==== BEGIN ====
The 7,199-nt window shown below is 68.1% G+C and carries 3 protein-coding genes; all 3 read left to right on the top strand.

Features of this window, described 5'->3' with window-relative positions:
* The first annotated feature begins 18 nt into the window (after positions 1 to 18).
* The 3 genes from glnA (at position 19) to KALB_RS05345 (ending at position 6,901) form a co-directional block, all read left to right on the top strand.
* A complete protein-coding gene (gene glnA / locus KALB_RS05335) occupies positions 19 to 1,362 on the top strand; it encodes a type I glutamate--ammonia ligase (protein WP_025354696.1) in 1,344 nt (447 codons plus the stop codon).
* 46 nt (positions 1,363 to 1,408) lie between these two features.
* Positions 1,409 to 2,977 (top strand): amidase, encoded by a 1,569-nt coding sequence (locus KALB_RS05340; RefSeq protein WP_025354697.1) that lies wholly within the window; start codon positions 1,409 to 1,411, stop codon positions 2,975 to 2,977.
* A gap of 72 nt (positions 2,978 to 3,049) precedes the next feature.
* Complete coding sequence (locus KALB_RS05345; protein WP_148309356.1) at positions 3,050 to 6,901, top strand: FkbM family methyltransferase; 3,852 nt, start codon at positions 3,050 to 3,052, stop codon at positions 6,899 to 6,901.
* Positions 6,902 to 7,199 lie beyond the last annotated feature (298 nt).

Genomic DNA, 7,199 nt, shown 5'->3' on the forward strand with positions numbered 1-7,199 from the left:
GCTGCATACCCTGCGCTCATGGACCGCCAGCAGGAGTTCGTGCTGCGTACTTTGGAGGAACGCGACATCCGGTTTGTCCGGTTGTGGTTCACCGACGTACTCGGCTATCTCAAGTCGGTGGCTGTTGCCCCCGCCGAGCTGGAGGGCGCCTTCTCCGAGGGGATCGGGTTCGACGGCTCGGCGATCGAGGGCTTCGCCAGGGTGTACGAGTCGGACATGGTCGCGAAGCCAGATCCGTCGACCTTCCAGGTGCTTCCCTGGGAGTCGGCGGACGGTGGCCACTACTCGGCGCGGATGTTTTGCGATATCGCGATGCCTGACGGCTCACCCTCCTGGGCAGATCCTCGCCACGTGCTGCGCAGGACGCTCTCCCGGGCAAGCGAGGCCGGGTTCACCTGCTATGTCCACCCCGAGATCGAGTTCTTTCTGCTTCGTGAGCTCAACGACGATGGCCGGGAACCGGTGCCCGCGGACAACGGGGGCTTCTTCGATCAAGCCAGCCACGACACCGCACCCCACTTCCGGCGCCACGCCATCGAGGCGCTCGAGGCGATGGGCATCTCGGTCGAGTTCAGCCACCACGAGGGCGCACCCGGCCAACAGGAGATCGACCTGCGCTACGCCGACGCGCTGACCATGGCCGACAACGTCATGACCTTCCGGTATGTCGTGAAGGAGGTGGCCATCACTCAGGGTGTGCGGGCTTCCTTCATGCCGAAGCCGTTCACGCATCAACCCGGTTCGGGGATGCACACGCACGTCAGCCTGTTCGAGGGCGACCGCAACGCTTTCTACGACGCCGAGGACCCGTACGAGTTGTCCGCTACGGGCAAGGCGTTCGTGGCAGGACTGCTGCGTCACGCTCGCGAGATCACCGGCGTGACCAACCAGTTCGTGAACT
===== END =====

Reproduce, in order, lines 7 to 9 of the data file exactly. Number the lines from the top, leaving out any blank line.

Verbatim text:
* Positions 1,409 to 2,977 (top strand): amidase, encoded by a 1,569-nt coding sequence (locus KALB_RS05340; RefSeq protein WP_025354697.1) that lies wholly within the window; start codon positions 1,409 to 1,411, stop codon positions 2,975 to 2,977.
* A gap of 72 nt (positions 2,978 to 3,049) precedes the next feature.
* Complete coding sequence (locus KALB_RS05345; protein WP_148309356.1) at positions 3,050 to 6,901, top strand: FkbM family methyltransferase; 3,852 nt, start codon at positions 3,050 to 3,052, stop codon at positions 6,899 to 6,901.